China has suspended visits by US Navy ships and aircraft to Hong Kong after Washington passed legislation last week backing pro-democracy protesters.
Beijing also unveiled sanctions against a number of US human rights groups.
It comes after President Donald Trump signed the Human Rights and Democracy Act into law.
The act orders an annual review to check if Hong Kong has enough autonomy to justify special trading status with the US.
President Trump is currently seeking a deal with China in order to end a trade war.
The foreign ministry said it would suspend the reviewing of applications to visit Hong Kong by US military ships and aircraft from Monday - and warned that further action could come.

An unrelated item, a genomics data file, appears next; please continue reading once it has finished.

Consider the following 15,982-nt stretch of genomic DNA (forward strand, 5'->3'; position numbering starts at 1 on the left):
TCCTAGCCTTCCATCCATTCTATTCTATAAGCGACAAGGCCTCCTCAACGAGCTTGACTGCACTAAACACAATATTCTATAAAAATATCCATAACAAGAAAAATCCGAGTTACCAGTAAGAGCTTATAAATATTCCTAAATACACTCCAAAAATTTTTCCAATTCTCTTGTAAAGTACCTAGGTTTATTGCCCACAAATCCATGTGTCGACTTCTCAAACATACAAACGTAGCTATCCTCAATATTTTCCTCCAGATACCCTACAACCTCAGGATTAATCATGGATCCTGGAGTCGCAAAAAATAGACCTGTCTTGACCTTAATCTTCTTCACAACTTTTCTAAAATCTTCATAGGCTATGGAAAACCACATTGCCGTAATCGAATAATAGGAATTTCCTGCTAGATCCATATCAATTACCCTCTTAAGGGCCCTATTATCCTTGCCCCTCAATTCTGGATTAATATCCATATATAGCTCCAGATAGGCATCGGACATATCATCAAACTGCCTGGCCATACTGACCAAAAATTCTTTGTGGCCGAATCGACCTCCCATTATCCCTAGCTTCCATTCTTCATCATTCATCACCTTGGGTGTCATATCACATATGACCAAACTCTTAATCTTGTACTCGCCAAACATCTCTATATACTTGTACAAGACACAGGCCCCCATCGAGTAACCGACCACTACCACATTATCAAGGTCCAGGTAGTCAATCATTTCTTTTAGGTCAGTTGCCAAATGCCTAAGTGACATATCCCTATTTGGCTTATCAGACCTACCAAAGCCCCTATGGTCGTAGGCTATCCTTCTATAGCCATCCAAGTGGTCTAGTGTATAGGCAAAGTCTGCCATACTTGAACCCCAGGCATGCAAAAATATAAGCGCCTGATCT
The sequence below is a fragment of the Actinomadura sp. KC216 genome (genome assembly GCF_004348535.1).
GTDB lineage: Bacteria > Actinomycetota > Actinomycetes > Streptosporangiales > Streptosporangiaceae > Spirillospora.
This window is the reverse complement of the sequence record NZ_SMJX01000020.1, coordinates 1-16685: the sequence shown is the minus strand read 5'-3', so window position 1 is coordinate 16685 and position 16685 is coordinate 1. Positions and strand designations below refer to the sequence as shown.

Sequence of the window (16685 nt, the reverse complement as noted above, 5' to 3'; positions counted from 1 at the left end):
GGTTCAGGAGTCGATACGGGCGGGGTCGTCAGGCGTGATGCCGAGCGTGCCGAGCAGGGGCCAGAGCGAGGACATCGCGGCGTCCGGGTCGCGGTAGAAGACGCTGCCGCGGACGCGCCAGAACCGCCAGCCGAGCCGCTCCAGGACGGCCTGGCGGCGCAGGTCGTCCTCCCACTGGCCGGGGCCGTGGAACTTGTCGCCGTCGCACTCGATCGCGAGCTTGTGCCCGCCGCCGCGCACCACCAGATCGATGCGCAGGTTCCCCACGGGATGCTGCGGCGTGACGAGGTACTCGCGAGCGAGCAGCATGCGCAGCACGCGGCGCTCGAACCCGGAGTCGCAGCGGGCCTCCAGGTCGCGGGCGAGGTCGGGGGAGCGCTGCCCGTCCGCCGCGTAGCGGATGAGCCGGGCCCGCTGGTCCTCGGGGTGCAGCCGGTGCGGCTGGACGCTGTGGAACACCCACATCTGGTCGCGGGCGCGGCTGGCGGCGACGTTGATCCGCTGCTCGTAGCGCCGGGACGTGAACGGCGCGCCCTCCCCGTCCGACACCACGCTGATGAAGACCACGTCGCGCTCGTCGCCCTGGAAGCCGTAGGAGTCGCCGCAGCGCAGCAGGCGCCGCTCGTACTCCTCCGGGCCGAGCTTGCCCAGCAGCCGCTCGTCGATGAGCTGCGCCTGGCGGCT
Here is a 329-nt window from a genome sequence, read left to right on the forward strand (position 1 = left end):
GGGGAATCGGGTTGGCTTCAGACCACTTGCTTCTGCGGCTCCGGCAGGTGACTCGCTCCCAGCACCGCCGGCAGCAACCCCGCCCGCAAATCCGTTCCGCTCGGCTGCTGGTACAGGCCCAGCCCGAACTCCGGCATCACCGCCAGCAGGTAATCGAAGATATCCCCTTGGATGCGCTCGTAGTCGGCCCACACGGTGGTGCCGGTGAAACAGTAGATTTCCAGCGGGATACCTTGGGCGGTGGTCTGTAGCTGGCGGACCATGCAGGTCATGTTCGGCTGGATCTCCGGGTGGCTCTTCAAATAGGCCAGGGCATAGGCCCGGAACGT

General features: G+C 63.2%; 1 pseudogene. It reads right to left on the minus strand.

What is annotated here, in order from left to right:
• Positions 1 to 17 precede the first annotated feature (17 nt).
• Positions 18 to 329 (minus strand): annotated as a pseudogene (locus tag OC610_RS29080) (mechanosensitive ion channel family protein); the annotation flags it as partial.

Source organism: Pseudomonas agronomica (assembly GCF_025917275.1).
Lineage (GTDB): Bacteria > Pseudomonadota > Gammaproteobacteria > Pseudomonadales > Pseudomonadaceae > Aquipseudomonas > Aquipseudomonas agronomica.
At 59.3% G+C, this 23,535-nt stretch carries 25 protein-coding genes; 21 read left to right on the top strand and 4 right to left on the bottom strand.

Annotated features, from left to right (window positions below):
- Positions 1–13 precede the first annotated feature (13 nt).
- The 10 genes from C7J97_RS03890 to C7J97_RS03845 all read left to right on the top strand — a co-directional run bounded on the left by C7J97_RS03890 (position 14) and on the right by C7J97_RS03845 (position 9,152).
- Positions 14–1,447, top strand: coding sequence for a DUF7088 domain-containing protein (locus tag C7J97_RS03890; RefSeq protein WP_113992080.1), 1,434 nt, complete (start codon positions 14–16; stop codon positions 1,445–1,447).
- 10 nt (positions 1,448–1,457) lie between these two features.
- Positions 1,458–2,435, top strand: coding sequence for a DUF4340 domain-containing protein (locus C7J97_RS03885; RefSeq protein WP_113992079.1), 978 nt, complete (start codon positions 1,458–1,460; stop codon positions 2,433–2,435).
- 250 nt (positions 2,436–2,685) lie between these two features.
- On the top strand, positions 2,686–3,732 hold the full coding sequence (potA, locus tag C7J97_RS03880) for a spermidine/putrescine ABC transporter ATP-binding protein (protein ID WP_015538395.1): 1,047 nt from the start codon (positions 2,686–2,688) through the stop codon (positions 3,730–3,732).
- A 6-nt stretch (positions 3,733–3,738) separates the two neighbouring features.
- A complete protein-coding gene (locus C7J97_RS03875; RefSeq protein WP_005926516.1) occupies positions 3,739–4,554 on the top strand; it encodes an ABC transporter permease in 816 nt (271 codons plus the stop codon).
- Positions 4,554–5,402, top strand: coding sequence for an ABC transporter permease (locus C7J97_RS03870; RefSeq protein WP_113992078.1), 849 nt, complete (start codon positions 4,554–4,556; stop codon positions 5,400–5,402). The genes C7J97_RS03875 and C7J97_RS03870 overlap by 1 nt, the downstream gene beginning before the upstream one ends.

"We urge the US to correct the mistakes and stop interfering in our internal affairs," ministry spokeswoman Hua Chunying told reporters in Beijing.
"China will take further steps if necessary to uphold Hong Kong's stability and prosperity and China's sovereignty."
Non-governmental organisations (NGOs) targeted by sanctions include Human Rights Watch, Freedom House, the National Endowment for Democracy, the National Democratic Institute for International Affairs and the International Republican Institute.
"They shoulder some responsibility for the chaos in Hong Kong and they should be sanctioned and pay the price," Ms Hua said, without specifying what form the measures would take.
What effect will the ban have?
Several US Navy ships usually visit Hong Kong every year, although visits are sometimes suspended when ties between the two countries become strained.
The USS Blue Ridge, the amphibious command ship of the US Seventh Fleet, was the last American navy ship to visit Hong Kong, in April.